First, I think it will be very hard to implement the reporting policy. It will have to be limited to genuine accounts, so “genuine accounts” will have to be defined, and there will have to be a way to block people who use it frivolously, so there will need to be a definition of “frivolous reporting”. Neither of these will be easy to determine, let alone code. It will almost certainly have to be limited to people who have bought the product in question, but I doubt that OBS will be in a legal or financial situation to offer refunds. A product that has been challenged and passed will have to be removed from the flagging system, which means that OBS will put a badge of approval on fairly offensive books and high profile books that attracted protest flags, but not on uncontroversial books from small publishers. It’s going to be messy.

Second, the new policy is a PR disaster waiting to happen. If Mr Wieck is serious in his intention to err in the side of permitting books, and I believe him, then at some point he is going to refuse to drop a product that someone in the SJW community has challenged. Now, you and I know that there is a big difference between “This is bad, but not bad enough to justify banning it” and “I am a wholehearted supporter of the ideology expressed in this product”, but do you seriously think that the internet mob is going to respect that distinction? Similarly, it is very likely that he is going to have to exclude someone in the SJW community from the flagging system, because they are flagging too many books that don’t merit censorship. At this point, he is not only Steve Wieck, rape advocate, he is also an agent of white male oppression, silencing the voices of queer women of colour.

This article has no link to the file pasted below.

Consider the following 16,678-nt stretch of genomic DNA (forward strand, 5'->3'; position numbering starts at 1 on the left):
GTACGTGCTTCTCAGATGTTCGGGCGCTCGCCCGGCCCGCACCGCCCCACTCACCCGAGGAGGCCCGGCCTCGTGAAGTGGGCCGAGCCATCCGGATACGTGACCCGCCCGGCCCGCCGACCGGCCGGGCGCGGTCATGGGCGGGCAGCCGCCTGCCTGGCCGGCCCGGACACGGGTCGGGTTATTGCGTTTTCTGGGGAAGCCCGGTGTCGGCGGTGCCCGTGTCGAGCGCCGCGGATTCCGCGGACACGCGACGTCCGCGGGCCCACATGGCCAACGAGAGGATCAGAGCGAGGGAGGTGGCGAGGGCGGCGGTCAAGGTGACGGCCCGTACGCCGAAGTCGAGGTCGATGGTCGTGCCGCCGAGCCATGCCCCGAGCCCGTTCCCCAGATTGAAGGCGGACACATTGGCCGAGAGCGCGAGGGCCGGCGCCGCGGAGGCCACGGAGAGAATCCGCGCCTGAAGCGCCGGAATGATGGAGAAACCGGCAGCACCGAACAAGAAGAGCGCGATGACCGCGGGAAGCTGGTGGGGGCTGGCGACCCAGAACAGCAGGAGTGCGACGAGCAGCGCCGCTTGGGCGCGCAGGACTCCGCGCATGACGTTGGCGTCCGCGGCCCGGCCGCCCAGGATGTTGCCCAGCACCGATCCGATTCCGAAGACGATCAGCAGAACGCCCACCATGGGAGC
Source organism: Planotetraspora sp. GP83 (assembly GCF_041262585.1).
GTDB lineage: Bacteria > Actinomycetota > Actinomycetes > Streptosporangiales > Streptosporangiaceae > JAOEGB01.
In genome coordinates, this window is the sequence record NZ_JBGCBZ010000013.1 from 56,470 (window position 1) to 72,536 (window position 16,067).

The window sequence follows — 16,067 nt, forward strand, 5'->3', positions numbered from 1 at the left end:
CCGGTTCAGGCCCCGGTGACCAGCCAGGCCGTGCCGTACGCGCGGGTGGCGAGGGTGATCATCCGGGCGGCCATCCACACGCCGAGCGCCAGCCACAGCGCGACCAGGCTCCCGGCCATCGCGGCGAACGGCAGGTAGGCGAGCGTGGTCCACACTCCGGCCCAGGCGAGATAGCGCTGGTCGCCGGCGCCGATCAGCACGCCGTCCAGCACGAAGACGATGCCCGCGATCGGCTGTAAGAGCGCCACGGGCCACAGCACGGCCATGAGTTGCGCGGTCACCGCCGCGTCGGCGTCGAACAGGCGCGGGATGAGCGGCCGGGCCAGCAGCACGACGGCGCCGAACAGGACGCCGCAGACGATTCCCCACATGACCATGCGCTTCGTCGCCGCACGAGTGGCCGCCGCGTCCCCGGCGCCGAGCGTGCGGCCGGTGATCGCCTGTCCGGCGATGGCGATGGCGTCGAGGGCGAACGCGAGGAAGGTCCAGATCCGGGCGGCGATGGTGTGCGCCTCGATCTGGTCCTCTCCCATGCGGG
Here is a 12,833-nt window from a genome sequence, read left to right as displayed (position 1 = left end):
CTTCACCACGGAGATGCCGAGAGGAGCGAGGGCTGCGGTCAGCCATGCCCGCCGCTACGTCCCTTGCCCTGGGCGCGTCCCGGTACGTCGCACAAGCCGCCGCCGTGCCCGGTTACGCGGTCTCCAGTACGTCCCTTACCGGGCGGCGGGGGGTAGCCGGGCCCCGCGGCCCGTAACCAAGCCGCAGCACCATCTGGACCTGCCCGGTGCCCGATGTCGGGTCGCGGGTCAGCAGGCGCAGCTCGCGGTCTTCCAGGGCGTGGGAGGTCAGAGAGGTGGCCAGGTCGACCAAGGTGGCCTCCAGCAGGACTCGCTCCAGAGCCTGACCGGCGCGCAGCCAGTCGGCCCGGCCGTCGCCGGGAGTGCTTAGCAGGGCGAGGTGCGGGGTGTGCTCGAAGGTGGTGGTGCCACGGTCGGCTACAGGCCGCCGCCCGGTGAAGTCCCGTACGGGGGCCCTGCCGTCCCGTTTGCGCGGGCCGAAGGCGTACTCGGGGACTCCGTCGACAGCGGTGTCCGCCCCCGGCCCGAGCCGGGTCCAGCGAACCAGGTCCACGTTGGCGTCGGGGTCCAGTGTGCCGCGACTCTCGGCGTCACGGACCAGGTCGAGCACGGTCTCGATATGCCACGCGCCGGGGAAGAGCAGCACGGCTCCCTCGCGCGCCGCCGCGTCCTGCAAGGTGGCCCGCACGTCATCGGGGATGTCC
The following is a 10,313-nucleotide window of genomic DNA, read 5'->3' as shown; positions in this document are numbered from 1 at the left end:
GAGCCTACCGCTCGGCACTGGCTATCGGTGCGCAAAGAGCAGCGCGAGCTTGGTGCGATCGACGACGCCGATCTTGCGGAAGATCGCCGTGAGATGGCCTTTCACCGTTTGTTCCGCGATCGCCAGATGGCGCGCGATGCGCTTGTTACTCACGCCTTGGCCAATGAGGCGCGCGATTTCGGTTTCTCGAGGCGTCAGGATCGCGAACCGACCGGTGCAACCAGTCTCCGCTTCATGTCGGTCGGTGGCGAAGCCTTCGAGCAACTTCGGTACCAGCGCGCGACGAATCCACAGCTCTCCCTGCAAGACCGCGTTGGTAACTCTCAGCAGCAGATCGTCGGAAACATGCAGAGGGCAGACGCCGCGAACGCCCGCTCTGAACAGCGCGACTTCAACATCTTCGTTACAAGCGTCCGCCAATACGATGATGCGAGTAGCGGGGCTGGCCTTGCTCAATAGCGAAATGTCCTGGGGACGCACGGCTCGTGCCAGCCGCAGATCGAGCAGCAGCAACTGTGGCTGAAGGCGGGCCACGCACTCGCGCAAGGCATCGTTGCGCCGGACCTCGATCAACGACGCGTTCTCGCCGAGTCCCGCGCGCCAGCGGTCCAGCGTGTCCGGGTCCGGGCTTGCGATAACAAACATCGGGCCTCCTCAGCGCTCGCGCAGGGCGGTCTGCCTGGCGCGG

If the disaster waits for a month after the implementation of the policy, I will be pleasantly surprised.

Third, this was a major change to fundamental policy made as a snap response to a single crisis. By a roleplayer! All GMs know that it is a really bad idea to make general changes to house rules at the table in response to a problem that has just come up in play. You make a spot ruling to fix that problem, then think about a suitable general response, discuss it with the players, and come back in a week or two with the longterm solution. This principle becomes more important as the decision becomes more important. I realise that the internet feels that taking an hour to respond is a clear sign that you are ignoring their concerns, but the internet is wrong. A couple of days is the right timeframe to make a decision about this case; a month, at least, is an appropriate time frame to make decisions about the longterm policy. These snap decisions are almost always bad, and very often illiberal.